The recent GAO report “PERSONNEL SECURITY CLEARANCES”, Plans Needed to Fully Implement and Oversee Continuous Evaluation of Clearance Holders” outlines the missed milestones and continued delays for implementing the government-wide continuous evaluation (CE). In conjunction with the initiation of the security clearance reform efforts to modernize personnel security processes and improve the timeliness and quality of investigations, CE was to be a key component in helping fill information gaps associated with the time between periodic reinvestigations (PRs). So, do these delays have a real impact to our national security? You decide.
In the fall of 2013, following the Washington Navy Yard shooting, the President directed the Office of Management and Budget (OMB) to conduct a review of the Federal employee suitability and contractor fitness determinations, as well as security clearance procedures. Brief history, at the time of the Sept. 16 2013 Navy Yard shooting, Aaron Alexis, who held a secret security clearance, was not due for a reinvestigation until June 2017 (initial investigation closed 2007).
Throughout Alexis’ period of access, he routinely demonstrating very troubling and escalating misconduct (traffic tickets, insubordination, disorderly conduct, multiple unauthorized absences from work, and criminal arrests), and had received administrative/non-judicial punishments. The most egregious conduct demonstrated by Aaron Alexis leading up to the Navy Yard shooting occurred on August 10, 2008, and September 16, 2010. Respectively, Alexis was arrested twice, once for disorderly conduct, and the other for unlawfully discharging a firearm. Even with the “documented” and growing history of arrests and significant character and conduct issues, Alexis remained in access until that tragic day when he killed 12 people at the Washington Navy Yard.
In May 2014, the 120-day review was released presenting a set of recommendations that would “establish a new set of priorities for security clearance reform, while accelerating efforts already underway”. The priorities included improving access to relevant information, especially state and local law enforcement records; accelerating the shift to a continuous evaluation model across government; improving risk management approaches to reduce vulnerabilities in our current processes, including reduction of the total number of clearance holders and the backlog of periodic reinvestigations; and improving enterprise operations, to include strengthening oversight and government-wide implementation efforts while effectively managing limited resources.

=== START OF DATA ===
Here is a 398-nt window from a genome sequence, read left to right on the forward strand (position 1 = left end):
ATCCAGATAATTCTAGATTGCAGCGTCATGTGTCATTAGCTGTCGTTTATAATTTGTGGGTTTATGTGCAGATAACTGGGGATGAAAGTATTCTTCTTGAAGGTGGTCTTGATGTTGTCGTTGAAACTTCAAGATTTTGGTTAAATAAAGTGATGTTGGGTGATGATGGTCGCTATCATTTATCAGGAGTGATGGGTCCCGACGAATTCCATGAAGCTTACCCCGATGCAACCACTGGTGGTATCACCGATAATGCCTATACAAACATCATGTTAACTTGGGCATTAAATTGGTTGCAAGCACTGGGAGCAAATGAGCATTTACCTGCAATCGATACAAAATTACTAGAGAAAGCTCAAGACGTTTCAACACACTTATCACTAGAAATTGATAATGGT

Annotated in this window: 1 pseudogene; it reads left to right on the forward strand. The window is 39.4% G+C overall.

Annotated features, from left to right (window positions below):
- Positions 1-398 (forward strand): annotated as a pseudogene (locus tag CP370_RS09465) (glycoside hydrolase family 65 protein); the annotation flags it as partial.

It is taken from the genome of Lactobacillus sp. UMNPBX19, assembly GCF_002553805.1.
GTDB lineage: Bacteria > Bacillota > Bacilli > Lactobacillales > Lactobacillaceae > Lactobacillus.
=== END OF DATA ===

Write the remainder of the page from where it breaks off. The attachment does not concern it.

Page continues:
More importantly, the review substantiated that “the current reinvestigation practices do not adequately reevaluate or appropriately mitigate risk within the security and suitability population. Lengthy periods between reinvestigations do not provide sufficient means to discover derogatory information that develops following the initial adjudication.” The risks associated with the infrequency of PRs, to evaluate character and conduct, and continued access were highlighted in the staff report by the House Committee on Oversight and Government Reform on Aaron Alexis.
From my perspective, there was little doubt that once CE was implemented, results would identify previously unknown/unreported issues. Multiple government agency pilots have consistently demonstrated the immediate need for CE implementation. For example, a DoD pilot tested the value and effectiveness of CE. The DoD pilot sampled 3,370 Army service members, civilian employees, and contractor personnel, and identified that 21.7 percent of the tested population had previously unreported derogatory information that had developed since the last investigation. In fact, three percent resulted in a revocation or suspension of a security clearance. If the Army sample is even marginally reflective of the rest of the cleared population, we have some very serious, yet to be identified, personnel security vulnerabilities out there right now.